Patients with subacute combined degeneration frequently develop problems with sensation in the lower extremities as well as difficulty with balance. They characteristically lose proprioception, meaning they cannot tell where their joint or limb is in space. Patients normally have a positive Romberg sign as well. This is tested by having the patient maintain their balance while closing the eyes and standing with the arms to the sides and feet together. Dementia is characterized by loss of memory and problems making executive decisions such as planning and organizing. Individuals with anemia may experience fatigue or difficulty breathing with exertion.
The diagnosis of vitamin B12 deficiency is suggested based on symptoms and physical examination, but typically confirmed with laboratory studies. Your doctor will normally check a vitamin B12 level in the serum. If this level is low, the diagnosis is established. A borderline vitamin B12 level is usually followed up with a methylmalonic acid level as this is a highly sensitive test. If the methymalonic acid level is elevated, the diagnosis of B12 deficiency is highly likely. When the diagnosis is confirmed, your doctor may also obtain a serum intrinsic factor antibody to evaluate for pernicious anemia. A CBC (complete blood cell count) is often obtained to evaluate for anemia, neutropenia (low neutrophil count), or thrombocytopenia (low platelet count). A folate level is also normally ordered to evaluate for coexisting folate deficiency.
If you have symptoms of dementia or peripheral neuropathy, your doctor will request additional blood tests including a CMP (comprehensive metabolic panel) and thyroid function studies (TSH, free T4). They may also check your cholesterol levels and screen for diabetes. Some individuals with atypical neurologic symptoms will require MRI of the brain or spinal cord. Occasionally nerve conduction studies or a spinal tap (lumbar puncture) are performed to rule out other diseases.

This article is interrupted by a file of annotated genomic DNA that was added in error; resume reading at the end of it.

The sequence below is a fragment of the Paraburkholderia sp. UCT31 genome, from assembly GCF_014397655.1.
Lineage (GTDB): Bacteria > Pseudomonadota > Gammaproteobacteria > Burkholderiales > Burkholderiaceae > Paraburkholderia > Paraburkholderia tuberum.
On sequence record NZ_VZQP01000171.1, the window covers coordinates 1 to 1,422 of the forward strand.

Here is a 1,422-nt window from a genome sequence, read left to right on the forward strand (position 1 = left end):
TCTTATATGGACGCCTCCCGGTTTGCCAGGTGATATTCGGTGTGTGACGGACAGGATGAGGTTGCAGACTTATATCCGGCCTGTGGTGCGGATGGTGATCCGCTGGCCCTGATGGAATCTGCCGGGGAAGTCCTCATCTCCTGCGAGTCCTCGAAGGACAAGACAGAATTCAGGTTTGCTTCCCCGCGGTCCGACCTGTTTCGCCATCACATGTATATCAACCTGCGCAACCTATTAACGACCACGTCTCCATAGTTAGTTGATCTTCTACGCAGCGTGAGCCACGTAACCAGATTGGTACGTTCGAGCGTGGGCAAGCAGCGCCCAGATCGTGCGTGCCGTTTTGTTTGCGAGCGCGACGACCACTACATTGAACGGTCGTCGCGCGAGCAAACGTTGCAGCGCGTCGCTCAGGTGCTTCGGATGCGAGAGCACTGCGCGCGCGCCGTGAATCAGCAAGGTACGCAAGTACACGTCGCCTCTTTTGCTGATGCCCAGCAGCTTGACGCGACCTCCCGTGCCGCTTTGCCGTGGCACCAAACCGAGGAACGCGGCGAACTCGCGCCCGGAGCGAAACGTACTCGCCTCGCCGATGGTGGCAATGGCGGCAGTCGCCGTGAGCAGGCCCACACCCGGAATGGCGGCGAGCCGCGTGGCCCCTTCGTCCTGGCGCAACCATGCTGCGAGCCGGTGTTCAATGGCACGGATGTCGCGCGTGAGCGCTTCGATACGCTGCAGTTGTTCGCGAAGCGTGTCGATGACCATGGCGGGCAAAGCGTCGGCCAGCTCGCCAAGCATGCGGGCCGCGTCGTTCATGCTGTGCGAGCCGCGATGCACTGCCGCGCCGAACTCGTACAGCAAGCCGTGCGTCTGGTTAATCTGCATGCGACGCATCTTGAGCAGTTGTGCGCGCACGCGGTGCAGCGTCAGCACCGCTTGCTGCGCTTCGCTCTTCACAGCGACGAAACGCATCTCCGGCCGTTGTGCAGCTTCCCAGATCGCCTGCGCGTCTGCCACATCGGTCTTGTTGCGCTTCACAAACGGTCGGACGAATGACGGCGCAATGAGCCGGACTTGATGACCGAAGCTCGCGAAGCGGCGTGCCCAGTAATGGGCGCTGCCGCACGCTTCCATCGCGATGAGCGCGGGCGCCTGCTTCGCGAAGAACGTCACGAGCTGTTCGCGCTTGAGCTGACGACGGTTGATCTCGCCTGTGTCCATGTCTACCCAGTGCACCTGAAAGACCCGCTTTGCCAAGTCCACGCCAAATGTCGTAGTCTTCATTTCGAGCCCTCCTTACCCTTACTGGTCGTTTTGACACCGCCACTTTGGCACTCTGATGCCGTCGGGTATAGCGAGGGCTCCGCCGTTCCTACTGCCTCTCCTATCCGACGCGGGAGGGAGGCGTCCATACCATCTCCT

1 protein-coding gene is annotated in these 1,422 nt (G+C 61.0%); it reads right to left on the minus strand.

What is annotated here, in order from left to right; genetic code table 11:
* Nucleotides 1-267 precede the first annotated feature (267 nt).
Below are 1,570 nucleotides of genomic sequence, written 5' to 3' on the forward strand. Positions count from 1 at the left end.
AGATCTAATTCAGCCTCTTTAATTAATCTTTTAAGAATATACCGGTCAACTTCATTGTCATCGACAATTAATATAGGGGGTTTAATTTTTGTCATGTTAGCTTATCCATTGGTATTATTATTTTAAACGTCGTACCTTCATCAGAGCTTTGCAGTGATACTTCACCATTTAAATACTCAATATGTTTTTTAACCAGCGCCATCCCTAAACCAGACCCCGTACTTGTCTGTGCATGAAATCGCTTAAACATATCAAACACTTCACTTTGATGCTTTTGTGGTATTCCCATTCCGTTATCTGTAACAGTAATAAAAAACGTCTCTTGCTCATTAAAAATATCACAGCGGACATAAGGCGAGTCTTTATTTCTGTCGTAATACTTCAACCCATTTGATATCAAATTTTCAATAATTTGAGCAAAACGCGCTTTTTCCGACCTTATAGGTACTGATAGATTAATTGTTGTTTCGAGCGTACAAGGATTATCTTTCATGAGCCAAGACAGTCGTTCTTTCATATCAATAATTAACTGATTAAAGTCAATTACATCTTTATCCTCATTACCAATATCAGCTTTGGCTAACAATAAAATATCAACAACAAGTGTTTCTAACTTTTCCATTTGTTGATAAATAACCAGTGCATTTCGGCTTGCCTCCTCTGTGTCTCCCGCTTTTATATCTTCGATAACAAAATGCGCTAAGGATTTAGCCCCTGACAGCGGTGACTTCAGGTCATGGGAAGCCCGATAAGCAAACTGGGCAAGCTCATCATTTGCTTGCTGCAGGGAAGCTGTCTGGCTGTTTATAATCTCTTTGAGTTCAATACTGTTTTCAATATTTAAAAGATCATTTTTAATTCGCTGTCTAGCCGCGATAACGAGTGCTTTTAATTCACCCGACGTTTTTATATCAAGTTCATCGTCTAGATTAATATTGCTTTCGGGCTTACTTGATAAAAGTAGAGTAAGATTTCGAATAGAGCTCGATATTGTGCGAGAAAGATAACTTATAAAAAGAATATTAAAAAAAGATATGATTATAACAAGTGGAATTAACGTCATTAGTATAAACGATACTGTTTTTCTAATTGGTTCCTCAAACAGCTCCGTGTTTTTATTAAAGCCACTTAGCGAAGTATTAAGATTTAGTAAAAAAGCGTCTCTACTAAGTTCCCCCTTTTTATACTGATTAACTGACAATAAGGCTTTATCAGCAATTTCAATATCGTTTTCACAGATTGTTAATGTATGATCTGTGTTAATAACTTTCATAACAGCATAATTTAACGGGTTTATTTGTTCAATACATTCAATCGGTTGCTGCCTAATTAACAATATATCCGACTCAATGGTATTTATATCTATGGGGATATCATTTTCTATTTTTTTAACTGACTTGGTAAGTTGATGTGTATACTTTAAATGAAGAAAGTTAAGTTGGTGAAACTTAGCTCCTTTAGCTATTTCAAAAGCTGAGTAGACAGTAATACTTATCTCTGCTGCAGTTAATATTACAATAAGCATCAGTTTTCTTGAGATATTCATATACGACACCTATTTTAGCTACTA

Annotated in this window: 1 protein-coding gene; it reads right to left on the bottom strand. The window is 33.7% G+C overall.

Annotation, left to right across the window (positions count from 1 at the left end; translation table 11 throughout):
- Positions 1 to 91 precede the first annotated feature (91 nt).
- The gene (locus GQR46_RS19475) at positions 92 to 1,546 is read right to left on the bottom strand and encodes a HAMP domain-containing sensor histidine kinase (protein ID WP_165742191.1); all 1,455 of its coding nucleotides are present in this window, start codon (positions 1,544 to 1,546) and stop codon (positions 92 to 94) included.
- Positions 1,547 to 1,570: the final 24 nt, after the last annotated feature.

How is Vitamin B12 Deficiency Treated?
Vitamin B12 deficiency is treated with oral or parenteral vitamin B12 supplementation. Individuals with an inability to absorb oral vitamin B12 usually require life-long parenteral (intramuscular) therapy. This may be the case in those with gastrectomy, surgical removal of the small intestine, or advanced pernicious anemia.
Individuals are often initially treated with parenteral B12, particularly in those with neurologic symptoms. Studies show that oral B12 is likely just as effective as intramuscular therapy; however, parenteral treatment ensures patient compliance. This is critical because B12 deficiency can lead to permanent neurologic deficits if left undertreated or untreated. Your doctor will typically monitor your serum B12 levels while on therapy and asses for normalization of laboratory values. Patients with normal values are usually continued on maintenance therapy.
The above information is an educational aid only. It is not intended as medical advice for individual conditions or treatments. Talk to your doctor, nurse or pharmacist before following any medical regimen to see if it is safe and effective for you.